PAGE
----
The cross-party Treasury Committee has asked the Financial Conduct Authority (FCA) why it took so long to prosecute NatWest Group PLC (LSE:NWG) for money-laundering offences relating to the police raid on Bradford-based jewellers Fowler Oldfield in September 2016.
NatWest pleaded guilty on 7 October to three counts of failing to properly monitor GBP365mln deposited into the account of the Bradford jeweller. The FCA said NatWest had failed to adhere to the requirements of anti-money laundering legislation in relation to Fowler Oldfield’s account between 7 November 2013 and 23 June 2016.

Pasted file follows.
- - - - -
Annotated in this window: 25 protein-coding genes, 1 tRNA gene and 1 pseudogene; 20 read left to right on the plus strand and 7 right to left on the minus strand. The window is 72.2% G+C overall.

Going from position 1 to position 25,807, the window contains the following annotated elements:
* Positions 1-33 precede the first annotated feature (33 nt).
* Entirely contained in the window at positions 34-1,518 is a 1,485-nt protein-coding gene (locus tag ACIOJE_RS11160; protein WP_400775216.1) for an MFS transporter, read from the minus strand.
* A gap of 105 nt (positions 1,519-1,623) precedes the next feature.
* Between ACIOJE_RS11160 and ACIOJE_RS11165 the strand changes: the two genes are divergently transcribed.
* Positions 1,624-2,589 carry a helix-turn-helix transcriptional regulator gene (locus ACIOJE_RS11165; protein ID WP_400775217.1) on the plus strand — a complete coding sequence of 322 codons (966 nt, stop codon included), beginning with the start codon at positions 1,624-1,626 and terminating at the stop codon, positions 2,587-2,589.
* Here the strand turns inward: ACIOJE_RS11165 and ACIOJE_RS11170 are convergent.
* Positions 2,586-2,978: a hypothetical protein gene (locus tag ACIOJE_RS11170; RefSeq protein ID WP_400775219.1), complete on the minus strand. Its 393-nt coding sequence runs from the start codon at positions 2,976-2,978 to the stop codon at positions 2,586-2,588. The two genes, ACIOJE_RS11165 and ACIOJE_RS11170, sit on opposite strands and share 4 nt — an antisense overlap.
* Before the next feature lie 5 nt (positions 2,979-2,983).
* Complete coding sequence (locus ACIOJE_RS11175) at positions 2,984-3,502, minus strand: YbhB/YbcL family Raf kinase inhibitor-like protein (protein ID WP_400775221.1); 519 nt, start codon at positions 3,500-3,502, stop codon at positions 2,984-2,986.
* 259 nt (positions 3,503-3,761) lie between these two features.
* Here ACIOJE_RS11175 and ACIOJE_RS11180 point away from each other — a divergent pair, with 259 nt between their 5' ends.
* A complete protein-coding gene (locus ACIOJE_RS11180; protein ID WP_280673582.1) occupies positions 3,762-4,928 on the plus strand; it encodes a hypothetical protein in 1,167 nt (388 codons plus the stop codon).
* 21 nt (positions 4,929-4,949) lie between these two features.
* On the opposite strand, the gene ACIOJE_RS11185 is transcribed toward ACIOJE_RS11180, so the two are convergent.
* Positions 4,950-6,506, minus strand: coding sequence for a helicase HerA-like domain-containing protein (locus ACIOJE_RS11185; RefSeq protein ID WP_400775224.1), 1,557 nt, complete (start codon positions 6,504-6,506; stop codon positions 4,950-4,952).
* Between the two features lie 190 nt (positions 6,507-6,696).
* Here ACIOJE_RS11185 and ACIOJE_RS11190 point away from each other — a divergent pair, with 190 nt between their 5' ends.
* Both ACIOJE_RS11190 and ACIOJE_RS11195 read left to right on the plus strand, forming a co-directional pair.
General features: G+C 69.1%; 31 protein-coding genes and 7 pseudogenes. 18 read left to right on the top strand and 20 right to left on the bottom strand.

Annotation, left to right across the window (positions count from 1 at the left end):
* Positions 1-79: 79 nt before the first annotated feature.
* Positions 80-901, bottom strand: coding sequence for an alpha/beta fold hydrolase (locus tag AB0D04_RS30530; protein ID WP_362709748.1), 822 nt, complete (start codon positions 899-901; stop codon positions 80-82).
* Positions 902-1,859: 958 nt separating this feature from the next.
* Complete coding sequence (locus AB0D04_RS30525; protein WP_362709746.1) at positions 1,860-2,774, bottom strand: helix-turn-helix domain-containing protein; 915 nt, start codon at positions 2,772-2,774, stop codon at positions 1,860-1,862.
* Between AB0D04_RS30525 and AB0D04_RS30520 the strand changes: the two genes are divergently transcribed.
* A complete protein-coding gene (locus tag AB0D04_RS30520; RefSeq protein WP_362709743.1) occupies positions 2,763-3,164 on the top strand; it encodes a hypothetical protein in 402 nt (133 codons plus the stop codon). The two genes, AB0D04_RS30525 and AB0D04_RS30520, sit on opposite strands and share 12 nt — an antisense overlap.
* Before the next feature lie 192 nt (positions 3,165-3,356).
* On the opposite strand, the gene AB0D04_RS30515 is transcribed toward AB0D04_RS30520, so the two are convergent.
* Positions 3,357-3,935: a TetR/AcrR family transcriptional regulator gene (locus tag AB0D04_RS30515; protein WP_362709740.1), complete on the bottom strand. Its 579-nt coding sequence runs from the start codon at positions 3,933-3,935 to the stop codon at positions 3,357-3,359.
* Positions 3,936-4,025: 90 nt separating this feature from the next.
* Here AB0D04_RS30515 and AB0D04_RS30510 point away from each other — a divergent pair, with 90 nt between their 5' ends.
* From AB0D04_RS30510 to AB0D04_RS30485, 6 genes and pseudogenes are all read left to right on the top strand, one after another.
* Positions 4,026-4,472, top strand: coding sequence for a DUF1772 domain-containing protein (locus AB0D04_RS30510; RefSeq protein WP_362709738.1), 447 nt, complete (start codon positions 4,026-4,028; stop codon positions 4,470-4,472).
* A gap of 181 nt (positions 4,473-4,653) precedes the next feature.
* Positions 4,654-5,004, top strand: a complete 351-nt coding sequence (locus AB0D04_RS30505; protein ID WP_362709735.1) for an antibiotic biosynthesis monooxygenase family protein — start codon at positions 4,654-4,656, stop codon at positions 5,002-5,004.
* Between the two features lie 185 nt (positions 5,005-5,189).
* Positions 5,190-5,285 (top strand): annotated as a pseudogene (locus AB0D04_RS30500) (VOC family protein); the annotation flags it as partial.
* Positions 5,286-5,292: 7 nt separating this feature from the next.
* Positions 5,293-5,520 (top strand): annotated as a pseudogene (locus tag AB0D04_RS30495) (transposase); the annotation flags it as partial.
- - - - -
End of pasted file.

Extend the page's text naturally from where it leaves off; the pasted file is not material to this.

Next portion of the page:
It is the first time a financial institution has faced criminal prosecution under anti-money laundering laws in the UK.
Mel Stride, MP and chair of the Treasury Committee, said he has written to the CEO of the FCA, Nikhil Rathi, seeking an explanation for why the prosecution took five years to come to a successful conclusion and to request further details on the case.
One of the questions raised in the letter is why the FCA decided not to prosecute any NatWest employees in the case.
NatWest will be sentenced on or before 8 December and could face a fine of up to GBP340mln.
NatWest shares were down 0.30% at 232.90p in early afternoon trade.